Even the Gods are Mortal

Sad news. A week afrer Motörhead had to abandon a gig four songs into the set at Salt Lake City due to Lemmy feeling unwell, the same thing happens a week later in Austin Texas.

As reported in NOISEY.

Lemmy walked offstage mid-song; a fan-filmed video caught him saying it— ”I can’t do it”—before he shuffles off, slowly, painfully, with the help of the cane he’s recently started using. The crowd, stunned, quickly regained its composure and began cheering—not heckling, cheering—for him. A chant rippled through the venue—”We love you! We love you!”—in a display of solidarity and communal support that could bring even the most hardened metal veteran to tears. After a few moments, the 69-year-old frontman reappeared, and grabbed the mic. ”I would love to play for you, but I can’t. Please accept my apologies. Next time, alright?”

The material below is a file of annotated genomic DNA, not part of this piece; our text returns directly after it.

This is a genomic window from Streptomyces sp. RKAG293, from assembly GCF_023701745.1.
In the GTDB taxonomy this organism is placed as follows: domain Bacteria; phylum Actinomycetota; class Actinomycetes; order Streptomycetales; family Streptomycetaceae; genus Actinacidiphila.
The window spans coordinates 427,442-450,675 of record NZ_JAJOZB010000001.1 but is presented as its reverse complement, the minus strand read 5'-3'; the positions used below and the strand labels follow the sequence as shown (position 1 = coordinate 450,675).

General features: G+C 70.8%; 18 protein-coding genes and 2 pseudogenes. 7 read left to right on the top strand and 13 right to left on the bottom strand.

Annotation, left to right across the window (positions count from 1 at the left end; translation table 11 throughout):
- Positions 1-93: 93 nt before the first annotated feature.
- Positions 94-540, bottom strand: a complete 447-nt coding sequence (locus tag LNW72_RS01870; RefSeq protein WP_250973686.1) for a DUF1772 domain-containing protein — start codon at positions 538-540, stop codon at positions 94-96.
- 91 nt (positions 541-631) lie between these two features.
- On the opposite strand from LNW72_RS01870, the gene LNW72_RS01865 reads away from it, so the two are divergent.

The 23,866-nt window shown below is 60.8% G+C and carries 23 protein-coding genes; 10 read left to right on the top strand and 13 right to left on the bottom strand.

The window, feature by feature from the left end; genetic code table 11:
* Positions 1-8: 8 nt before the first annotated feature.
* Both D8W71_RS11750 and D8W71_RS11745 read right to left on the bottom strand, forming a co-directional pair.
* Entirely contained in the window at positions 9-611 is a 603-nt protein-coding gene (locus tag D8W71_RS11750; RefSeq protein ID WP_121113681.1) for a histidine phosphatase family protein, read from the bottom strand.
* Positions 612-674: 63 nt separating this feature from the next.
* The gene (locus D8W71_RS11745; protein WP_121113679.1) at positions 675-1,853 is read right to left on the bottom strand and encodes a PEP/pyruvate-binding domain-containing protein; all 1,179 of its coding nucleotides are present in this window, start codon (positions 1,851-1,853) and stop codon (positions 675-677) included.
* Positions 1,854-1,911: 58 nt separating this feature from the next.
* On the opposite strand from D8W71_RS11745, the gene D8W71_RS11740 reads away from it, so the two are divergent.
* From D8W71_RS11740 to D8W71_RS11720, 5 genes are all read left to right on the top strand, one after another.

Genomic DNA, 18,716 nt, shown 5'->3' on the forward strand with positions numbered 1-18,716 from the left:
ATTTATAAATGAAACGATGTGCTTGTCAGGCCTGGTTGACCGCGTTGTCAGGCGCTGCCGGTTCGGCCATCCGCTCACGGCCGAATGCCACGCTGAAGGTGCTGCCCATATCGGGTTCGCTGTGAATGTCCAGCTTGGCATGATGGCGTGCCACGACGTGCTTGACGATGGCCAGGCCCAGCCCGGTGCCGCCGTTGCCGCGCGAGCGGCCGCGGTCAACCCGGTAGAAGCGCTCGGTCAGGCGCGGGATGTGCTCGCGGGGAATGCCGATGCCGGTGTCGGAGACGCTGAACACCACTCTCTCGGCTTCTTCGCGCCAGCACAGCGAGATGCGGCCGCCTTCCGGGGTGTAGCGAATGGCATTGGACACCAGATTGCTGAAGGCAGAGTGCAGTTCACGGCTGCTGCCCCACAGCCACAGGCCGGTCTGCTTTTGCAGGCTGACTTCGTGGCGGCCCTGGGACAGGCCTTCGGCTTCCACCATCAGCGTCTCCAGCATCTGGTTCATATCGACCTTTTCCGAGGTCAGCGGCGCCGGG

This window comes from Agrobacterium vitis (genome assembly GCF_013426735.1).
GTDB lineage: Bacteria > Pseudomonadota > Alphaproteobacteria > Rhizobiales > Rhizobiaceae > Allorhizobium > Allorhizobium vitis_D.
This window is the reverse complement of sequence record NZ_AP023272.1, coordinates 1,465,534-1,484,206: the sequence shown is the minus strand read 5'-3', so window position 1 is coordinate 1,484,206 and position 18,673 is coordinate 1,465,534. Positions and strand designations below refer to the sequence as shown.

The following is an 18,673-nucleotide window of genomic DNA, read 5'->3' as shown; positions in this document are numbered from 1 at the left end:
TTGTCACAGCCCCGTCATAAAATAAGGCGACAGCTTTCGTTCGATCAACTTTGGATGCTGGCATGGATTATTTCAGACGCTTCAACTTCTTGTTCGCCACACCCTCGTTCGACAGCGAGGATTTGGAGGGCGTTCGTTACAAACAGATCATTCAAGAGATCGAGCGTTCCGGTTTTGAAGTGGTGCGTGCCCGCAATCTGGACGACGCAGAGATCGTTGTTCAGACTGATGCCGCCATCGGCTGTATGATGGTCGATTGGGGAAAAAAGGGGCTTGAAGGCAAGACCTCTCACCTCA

And of course they accepted. A friend who was there told me that the crowd was sad—he mentioned seing fans weeping afterwards—but “very understanding,” and I’m not surprised. No Motörhead fan—or metal fan in general—could have stood there and watched the great man falter like that, and then reacted any other way.

Lemmy is the embodiment of the spirif of rock’n'roll. If he was an In Nomine character, he’s be word-bound, and I’ll leave you to decide if he’s angel, demon or something else. But in the real world, even gods are mortal.

After releasing such a blistering new album, it’s sad so see Lemmy’s increasingly frail health catch up with him, and it’s time to hang up his Rickenbacker.  As the linked article says, it’s killing us to watch him die.

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